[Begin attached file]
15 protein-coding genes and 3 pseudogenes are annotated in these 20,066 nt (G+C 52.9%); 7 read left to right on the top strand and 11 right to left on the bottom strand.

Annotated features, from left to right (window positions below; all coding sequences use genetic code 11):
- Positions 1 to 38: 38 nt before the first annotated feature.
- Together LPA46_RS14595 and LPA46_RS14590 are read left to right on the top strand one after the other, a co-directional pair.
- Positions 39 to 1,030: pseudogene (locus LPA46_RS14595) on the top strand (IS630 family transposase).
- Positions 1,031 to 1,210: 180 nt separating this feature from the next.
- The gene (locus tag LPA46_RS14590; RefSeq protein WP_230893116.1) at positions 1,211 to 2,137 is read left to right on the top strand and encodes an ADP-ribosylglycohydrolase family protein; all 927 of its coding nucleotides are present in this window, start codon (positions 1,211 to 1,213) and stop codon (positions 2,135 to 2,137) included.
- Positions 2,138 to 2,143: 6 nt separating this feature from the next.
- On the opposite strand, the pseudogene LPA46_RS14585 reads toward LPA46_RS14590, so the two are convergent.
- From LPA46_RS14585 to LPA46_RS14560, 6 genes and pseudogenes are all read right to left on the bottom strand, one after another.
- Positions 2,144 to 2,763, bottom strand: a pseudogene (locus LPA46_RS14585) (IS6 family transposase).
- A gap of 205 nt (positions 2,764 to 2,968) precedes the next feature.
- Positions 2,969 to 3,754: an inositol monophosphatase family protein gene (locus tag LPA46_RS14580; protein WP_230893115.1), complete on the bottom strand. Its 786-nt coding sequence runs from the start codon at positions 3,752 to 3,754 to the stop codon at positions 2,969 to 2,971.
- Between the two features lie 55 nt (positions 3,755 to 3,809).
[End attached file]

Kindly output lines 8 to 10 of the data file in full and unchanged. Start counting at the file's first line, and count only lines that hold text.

- Positions 2,138 to 2,143: 6 nt separating this feature from the next.
- On the opposite strand, the pseudogene LPA46_RS14585 reads toward LPA46_RS14590, so the two are convergent.
- From LPA46_RS14585 to LPA46_RS14560, 6 genes and pseudogenes are all read right to left on the bottom strand, one after another.